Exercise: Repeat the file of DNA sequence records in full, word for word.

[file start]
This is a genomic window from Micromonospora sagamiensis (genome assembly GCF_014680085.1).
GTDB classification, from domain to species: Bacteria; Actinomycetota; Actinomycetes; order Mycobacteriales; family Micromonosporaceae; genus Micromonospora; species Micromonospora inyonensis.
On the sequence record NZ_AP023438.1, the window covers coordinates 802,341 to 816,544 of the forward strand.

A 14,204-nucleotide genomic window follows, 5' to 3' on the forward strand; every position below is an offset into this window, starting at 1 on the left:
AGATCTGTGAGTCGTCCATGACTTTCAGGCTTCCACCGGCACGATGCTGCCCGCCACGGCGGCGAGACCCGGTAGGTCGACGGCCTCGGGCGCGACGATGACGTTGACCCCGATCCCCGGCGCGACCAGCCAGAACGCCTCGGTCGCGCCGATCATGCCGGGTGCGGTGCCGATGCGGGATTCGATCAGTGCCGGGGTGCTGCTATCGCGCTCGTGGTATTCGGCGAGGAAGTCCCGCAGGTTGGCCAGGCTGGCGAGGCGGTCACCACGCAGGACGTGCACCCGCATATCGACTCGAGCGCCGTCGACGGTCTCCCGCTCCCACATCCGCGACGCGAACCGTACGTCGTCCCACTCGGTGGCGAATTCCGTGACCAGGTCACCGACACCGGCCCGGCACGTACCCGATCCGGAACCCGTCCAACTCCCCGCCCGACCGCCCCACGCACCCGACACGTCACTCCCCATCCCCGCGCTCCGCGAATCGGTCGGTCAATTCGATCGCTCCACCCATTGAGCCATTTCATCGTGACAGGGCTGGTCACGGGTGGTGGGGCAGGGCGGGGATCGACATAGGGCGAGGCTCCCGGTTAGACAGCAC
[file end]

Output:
This is a genomic window from Micromonospora sagamiensis (genome assembly GCF_014680085.1).
GTDB classification, from domain to species: Bacteria; Actinomycetota; Actinomycetes; order Mycobacteriales; family Micromonosporaceae; genus Micromonospora; species Micromonospora inyonensis.
On the sequence record NZ_AP023438.1, the window covers coordinates 802,341 to 816,544 of the forward strand.

A 14,204-nucleotide genomic window follows, 5' to 3' on the forward strand; every position below is an offset into this window, starting at 1 on the left:
AGATCTGTGAGTCGTCCATGACTTTCAGGCTTCCACCGGCACGATGCTGCCCGCCACGGCGGCGAGACCCGGTAGGTCGACGGCCTCGGGCGCGACGATGACGTTGACCCCGATCCCCGGCGCGACCAGCCAGAACGCCTCGGTCGCGCCGATCATGCCGGGTGCGGTGCCGATGCGGGATTCGATCAGTGCCGGGGTGCTGCTATCGCGCTCGTGGTATTCGGCGAGGAAGTCCCGCAGGTTGGCCAGGCTGGCGAGGCGGTCACCACGCAGGACGTGCACCCGCATATCGACTCGAGCGCCGTCGACGGTCTCCCGCTCCCACATCCGCGACGCGAACCGTACGTCGTCCCACTCGGTGGCGAATTCCGTGACCAGGTCACCGACACCGGCCCGGCACGTACCCGATCCGGAACCCGTCCAACTCCCCGCCCGACCGCCCCACGCACCCGACACGTCACTCCCCATCCCCGCGCTCCGCGAATCGGTCGGTCAATTCGATCGCTCCACCCATTGAGCCATTTCATCGTGACAGGGCTGGTCACGGGTGGTGGGGCAGGGCGGGGATCGACATAGGGCGAGGCTCCCGGTTAGACAGCAC